Managing Fears in Your Kids... And Yourself!

4 Mins
Managing Fears in Your Kids... And Yourself!

Nashville just experienced a traumatic tornado. The world is experiencing an outbreak of a new virus. The markets are crashing. And there’s a lot of information, some doomsday, some laissez-faire, floating around online and on television. As an adult, it’s hard to filter through all the noise and decide what requires action and what can be ignored. And if you’re a kid, it’s even harder. So how can you help your child operate healthily during uncertain times?

Model Assuring Behavior

We are our child’s best model for behavior and reactions. They pick up and reflect our moods all the time. Times of uncertainty are no different. If you are anxious and fearful, your child will likely pick up and respond accordingly. However, if you are calm and reassuring, they’ll catch on to that as well.

If you don’t feel calm, take some time to process – whether in meditation or a hot bubble bath, talking and venting with a trusted confidant, finding a trusted source of information, or stepping away to find your source of calm so you can turn around and be the source of calm for your kids.

Initiate the Conversation

Have the hard conversations by being proactive and age appropriate. Whether the topic is coronavirus, terrorists or natural disasters, don’t be afraid to bring it up. Chances are your kid has heard about it. And if they haven’t, they will. If you start the conversation, you get to be the primary source of information! It’s much easier to control the narrative when you start the conversation than when you have to try to correct rumors and misinformation after they’ve already wormed their way into your child’s imagination.

Make sure you are not only proactive and unafraid to talk about current happenings but be age appropriate. You wouldn’t have the same conversation with a four-year-old as you would a fourteen-year-old. So, don’t use big, scary words or overshare things beyond your child’s ability to understand.

Bringing up difficult topics also gives you the ability to ask what, if anything, your child has heard so far. You can address what’s true and what’s not. 

  • Not every storm is a tornado.
  • Most people who contract coronavirus have mild-to-moderate symptoms and no long-term effects.
  • This illness isn’t limited to an ethnicity or linked to consuming certain foods or beverages.

Don’t Dismiss Fears or Disappointments

It’s really easy to tell them, “Don’t worry, it’s all fine.” Or, “there will be other concerts.” Dismissing their fears about weather when they’ve just experienced a tornado or disregarding their emotions when an event is cancelled because they are trying to slow and prevent the spread of an illness doesn’t do them any favors. Instead, it tells them their emotions, thoughts, ideas and fears are irrelevant or unimportant.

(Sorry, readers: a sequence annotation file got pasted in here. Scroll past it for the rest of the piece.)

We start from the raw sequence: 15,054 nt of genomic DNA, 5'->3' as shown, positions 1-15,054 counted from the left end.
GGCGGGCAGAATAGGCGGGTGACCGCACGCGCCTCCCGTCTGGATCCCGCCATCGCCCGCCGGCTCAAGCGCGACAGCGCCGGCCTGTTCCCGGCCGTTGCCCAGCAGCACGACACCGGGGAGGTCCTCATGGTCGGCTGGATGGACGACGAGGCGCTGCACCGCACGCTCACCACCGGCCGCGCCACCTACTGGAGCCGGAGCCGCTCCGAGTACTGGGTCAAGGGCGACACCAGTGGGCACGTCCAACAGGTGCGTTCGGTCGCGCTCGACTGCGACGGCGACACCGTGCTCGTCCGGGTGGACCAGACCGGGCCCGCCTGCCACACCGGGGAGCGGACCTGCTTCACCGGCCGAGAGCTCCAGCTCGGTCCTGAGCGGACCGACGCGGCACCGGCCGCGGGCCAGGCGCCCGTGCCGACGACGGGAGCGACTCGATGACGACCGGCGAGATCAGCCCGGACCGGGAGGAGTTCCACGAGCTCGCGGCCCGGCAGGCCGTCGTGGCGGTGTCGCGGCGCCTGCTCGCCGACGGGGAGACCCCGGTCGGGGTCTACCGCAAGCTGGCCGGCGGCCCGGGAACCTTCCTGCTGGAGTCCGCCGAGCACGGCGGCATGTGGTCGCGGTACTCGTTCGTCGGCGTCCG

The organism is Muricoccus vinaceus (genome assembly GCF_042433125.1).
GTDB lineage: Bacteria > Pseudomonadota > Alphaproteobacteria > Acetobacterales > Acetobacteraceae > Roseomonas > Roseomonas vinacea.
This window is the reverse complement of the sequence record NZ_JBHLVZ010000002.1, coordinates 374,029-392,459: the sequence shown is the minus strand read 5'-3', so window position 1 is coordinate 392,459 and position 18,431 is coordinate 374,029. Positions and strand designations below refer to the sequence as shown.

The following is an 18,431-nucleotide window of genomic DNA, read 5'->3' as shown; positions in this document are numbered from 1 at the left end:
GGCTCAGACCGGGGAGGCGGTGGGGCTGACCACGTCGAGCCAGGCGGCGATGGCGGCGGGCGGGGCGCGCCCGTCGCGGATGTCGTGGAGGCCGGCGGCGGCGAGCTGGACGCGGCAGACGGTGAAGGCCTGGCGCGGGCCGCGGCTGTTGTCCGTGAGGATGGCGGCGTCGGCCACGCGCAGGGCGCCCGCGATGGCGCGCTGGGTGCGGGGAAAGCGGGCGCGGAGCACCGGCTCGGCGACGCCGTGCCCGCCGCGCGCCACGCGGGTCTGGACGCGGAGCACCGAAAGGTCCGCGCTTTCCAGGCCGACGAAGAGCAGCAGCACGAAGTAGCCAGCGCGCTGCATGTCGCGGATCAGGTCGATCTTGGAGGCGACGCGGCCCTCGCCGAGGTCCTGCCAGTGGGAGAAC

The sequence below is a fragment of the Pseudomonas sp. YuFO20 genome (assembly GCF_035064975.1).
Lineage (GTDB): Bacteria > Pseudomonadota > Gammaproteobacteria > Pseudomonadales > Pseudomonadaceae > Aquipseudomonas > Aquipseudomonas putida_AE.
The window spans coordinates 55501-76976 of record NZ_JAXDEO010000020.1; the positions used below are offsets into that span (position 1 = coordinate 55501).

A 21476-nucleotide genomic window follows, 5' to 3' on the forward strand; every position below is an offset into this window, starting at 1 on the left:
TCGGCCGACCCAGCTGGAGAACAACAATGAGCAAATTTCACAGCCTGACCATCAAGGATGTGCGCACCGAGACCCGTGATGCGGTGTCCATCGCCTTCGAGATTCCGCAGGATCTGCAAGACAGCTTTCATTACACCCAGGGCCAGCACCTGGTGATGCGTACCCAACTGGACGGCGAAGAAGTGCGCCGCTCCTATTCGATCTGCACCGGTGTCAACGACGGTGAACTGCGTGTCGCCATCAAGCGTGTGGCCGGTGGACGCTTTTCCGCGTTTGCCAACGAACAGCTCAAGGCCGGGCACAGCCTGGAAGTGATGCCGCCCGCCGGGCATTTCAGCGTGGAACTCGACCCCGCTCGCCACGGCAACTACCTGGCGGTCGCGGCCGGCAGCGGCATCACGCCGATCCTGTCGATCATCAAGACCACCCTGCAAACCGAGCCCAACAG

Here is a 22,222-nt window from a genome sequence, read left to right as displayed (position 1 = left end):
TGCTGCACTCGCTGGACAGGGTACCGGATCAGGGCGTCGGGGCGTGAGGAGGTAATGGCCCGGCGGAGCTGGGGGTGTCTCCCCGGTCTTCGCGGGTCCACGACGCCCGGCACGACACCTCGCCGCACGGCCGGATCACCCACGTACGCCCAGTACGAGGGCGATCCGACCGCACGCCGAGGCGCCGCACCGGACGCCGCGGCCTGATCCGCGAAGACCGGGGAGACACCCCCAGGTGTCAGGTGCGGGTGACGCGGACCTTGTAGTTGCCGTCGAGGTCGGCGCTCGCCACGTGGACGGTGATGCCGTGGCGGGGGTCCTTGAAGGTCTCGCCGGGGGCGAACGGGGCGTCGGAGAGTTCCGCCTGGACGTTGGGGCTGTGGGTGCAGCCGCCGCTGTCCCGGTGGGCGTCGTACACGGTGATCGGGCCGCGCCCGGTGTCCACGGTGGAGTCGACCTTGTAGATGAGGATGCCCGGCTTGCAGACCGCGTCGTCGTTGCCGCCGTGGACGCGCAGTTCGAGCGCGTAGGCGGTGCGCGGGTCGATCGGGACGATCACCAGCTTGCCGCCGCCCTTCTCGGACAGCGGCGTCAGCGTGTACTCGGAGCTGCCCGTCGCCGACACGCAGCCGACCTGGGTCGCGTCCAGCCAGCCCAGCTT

There is a balance in validating their emotions and feeding fear. Allow them to talk and express their emotions so you can walk them through and get them back to a good place. You can ask, “how do you feel about that?” Or, “if you could, what would you do to deal with this disappointment / fear?” Being their safe space and listening to their input gives you insight in how to guide them; it also makes them feel heard.


If you or your kids are on social media all day long or have the television on in the background, you’re likely to become overwhelmed with news, scare tactics and talking heads spewing their opinions about your life, whether fact based or not. 

Take the opportunity to turn devices off. Be together. Go for a hike or play a game. A strong sense of family or community can ground both you and your children, making you feel more safe, less alone and less afraid.

Give Action Options

Remind your children that, while not everything can be prevented in life, there are lots of things you can do to reduce your risk and stay safe. And you, as their parent, are doing those things to keep them healthy.

  • Review with them your family safety plan in the event of a natural disaster or emergency (Basement? Bathtub with mattress? Family meeting spot in the event of evacuating due to fire?)
  • Remind them to always wash their hands well, with soap, for at least twenty seconds.
  • Try to keep their hands off their face and out of their mouth.
  • Teach them how to cough or sneeze properly (into the crook of the elbow) and to wash their hands every time, including nose blowing.
  • Keep them home if they are sick.
  • Use prudence when deciding what events to attend or postpone.

Balance is Key

As with most things in life, balance is key. Reduce their fears by not using “lemming” logic and blindly following strange hoarding trends you don’t understand or need. Don’t make disparaging remarks about those who seem more cautious than you. You don’t know their circumstance (lower immune system, caregiver for aging parents or an at-risk group member, etc.).

Try to maintain a healthy immune system for both yourself and your kids. Be active, provide them with good nutrition, using a high quality children’s supplement if needed. Get adequate rest. A healthy, rested, balanced person (you AND your child) is calmer and better able to properly manage well-being, fear and navigate the unknowns.

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